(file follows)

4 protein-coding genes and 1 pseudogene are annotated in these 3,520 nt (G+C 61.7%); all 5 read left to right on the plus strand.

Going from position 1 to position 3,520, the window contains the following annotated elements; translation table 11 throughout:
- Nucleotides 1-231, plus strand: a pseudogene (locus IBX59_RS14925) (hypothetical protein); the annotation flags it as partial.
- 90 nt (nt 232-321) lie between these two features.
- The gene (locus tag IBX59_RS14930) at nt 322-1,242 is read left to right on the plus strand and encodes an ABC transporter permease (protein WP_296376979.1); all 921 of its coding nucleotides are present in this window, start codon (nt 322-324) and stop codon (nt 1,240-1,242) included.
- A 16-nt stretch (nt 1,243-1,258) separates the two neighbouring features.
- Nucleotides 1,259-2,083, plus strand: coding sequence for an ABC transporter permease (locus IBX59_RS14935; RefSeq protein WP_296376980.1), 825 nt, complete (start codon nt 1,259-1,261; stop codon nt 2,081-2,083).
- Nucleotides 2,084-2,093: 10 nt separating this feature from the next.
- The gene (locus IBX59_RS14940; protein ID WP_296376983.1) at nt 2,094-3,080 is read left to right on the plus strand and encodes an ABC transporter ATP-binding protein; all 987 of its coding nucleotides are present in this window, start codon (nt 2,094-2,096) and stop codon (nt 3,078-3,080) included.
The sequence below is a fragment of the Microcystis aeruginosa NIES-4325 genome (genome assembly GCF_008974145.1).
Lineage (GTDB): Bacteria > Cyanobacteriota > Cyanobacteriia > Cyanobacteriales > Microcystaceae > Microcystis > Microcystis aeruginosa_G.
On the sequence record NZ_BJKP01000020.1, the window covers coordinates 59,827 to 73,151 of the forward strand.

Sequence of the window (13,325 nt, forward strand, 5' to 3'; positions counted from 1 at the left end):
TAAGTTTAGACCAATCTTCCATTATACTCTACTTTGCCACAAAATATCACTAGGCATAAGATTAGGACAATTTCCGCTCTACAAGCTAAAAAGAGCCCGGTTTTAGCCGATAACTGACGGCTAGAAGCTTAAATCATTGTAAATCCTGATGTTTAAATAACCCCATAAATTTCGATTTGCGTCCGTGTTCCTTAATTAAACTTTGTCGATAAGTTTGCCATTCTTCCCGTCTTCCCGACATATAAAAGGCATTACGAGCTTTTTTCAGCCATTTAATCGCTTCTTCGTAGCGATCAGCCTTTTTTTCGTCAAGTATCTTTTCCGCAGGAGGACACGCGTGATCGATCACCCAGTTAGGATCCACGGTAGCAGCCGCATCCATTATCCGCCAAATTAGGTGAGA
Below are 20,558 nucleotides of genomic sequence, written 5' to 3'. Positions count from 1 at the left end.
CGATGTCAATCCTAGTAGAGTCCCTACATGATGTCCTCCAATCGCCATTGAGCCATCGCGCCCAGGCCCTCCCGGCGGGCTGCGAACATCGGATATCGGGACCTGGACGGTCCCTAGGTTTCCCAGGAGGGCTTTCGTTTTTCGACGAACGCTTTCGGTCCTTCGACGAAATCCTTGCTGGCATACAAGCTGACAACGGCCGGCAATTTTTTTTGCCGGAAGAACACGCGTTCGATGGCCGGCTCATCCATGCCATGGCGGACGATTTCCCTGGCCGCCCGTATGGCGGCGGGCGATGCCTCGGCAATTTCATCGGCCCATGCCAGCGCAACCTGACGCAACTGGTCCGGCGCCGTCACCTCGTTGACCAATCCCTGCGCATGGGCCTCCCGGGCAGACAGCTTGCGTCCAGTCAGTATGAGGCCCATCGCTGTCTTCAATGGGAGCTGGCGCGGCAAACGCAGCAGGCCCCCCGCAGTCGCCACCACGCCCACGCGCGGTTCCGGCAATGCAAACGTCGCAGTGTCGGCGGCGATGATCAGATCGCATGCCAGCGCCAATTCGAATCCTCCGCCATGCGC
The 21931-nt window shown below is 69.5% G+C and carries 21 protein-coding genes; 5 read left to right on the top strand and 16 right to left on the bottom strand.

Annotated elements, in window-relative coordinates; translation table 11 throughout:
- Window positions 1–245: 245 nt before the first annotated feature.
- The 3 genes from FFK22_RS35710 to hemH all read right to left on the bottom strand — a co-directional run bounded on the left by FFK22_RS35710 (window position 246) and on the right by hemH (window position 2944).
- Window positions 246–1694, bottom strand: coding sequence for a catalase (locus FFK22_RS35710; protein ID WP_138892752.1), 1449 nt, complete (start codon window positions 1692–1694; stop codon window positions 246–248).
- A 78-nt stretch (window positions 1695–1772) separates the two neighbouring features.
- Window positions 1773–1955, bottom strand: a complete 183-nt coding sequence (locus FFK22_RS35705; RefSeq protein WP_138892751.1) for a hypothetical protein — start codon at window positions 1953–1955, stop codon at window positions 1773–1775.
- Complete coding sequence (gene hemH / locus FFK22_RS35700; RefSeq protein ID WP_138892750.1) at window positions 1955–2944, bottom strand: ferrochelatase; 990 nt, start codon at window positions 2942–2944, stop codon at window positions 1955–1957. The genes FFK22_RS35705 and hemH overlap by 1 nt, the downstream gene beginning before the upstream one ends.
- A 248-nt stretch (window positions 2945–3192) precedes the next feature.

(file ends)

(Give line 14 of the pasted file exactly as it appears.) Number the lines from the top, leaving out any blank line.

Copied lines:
TAAGTTTAGACCAATCTTCCATTATACTCTACTTTGCCACAAAATATCACTAGGCATAAGATTAGGACAATTTCCGCTCTACAAGCTAAAAAGAGCCCGGTTTTAGCCGATAACTGACGGCTAGAAGCTTAAATCATTGTAAATCCTGATGTTTAAATAACCCCATAAATTTCGATTTGCGTCCGTGTTCCTTAATTAAACTTTGTCGATAAGTTTGCCATTCTTCCCGTCTTCCCGACATATAAAAGGCATTACGAGCTTTTTTCAGCCATTTAATCGCTTCTTCGTAGCGATCAGCCTTTTTTTCGTCAAGTATCTTTTCCGCAGGAGGACACGCGTGATCGATCACCCAGTTAGGATCCACGGTAGCAGCCGCATCCATTATCCGCCAAATTAGGTGAGA